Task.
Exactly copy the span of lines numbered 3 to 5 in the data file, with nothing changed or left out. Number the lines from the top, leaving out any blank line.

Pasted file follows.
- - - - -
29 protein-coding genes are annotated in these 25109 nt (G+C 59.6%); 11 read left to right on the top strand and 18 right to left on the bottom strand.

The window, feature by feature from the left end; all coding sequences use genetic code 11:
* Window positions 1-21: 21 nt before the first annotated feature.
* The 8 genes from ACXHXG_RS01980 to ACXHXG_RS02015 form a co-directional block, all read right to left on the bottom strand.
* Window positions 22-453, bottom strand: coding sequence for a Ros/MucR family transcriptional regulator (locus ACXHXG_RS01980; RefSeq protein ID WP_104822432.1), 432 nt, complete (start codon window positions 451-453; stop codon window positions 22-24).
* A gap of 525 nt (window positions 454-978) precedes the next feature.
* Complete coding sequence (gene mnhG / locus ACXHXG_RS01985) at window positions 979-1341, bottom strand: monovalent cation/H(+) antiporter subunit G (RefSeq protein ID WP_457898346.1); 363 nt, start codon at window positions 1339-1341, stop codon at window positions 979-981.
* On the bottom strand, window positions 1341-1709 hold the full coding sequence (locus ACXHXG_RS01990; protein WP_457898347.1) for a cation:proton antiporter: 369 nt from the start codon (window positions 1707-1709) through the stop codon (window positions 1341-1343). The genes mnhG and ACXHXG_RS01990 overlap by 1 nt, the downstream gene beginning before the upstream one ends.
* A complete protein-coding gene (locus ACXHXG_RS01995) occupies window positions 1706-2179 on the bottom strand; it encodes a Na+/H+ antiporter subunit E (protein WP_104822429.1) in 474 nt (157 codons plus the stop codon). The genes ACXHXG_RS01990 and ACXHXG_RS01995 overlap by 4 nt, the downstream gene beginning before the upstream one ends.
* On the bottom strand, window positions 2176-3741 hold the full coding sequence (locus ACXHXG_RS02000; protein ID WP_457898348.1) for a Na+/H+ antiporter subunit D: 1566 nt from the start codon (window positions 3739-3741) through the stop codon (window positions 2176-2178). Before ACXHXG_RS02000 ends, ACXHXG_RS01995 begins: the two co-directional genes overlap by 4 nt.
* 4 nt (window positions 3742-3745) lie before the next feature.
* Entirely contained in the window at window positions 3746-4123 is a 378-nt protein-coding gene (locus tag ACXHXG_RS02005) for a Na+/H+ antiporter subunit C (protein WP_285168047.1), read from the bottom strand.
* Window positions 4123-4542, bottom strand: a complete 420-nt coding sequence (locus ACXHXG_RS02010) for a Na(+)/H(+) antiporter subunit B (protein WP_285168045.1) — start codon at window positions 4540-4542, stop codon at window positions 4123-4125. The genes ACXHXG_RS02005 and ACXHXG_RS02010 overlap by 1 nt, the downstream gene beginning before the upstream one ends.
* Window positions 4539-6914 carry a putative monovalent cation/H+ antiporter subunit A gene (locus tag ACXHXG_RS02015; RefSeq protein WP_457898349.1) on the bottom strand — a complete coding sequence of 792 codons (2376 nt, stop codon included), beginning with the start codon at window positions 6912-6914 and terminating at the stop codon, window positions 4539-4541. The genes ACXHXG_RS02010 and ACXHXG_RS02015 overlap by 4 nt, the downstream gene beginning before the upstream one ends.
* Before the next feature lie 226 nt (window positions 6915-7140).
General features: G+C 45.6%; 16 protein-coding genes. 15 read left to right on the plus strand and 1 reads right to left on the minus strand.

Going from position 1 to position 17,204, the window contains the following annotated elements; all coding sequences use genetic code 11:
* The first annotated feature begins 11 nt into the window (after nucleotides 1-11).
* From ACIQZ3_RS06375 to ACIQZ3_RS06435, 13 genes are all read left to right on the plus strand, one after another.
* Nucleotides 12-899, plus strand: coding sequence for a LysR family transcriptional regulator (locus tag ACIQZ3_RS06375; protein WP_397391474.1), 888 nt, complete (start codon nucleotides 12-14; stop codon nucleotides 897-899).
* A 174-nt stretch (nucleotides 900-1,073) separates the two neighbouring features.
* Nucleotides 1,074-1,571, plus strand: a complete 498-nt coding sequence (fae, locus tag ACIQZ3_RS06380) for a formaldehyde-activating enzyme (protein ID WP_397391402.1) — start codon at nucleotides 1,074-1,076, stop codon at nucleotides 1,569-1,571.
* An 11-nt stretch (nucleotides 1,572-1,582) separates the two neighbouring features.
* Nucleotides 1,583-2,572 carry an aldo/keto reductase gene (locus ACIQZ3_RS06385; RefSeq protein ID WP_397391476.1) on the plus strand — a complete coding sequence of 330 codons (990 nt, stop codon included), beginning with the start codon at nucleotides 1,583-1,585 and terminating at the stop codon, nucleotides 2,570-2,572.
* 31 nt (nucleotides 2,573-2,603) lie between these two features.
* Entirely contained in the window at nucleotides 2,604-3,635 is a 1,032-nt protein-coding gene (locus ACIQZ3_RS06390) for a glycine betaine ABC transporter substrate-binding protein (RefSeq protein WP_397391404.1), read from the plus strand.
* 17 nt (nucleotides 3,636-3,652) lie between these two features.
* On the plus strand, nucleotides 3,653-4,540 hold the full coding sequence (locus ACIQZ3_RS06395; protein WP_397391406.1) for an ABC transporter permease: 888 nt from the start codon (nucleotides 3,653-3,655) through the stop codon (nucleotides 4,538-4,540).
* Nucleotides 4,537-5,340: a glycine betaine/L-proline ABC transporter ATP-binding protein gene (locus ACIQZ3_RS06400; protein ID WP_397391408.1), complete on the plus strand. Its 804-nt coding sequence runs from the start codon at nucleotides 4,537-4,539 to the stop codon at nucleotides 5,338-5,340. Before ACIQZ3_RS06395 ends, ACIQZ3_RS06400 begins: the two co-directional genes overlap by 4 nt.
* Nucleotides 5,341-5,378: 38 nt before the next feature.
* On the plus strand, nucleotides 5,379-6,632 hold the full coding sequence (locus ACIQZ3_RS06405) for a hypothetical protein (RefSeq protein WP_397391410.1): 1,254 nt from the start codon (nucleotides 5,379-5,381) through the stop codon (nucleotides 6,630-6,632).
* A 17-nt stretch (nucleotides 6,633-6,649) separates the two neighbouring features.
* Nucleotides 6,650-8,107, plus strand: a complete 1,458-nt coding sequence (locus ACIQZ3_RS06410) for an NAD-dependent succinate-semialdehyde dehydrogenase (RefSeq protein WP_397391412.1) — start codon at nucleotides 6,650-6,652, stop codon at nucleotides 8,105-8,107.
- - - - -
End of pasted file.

* Window positions 1-21: 21 nt before the first annotated feature.
* The 8 genes from ACXHXG_RS01980 to ACXHXG_RS02015 form a co-directional block, all read right to left on the bottom strand.
* Window positions 22-453, bottom strand: coding sequence for a Ros/MucR family transcriptional regulator (locus ACXHXG_RS01980; RefSeq protein ID WP_104822432.1), 432 nt, complete (start codon window positions 451-453; stop codon window positions 22-24).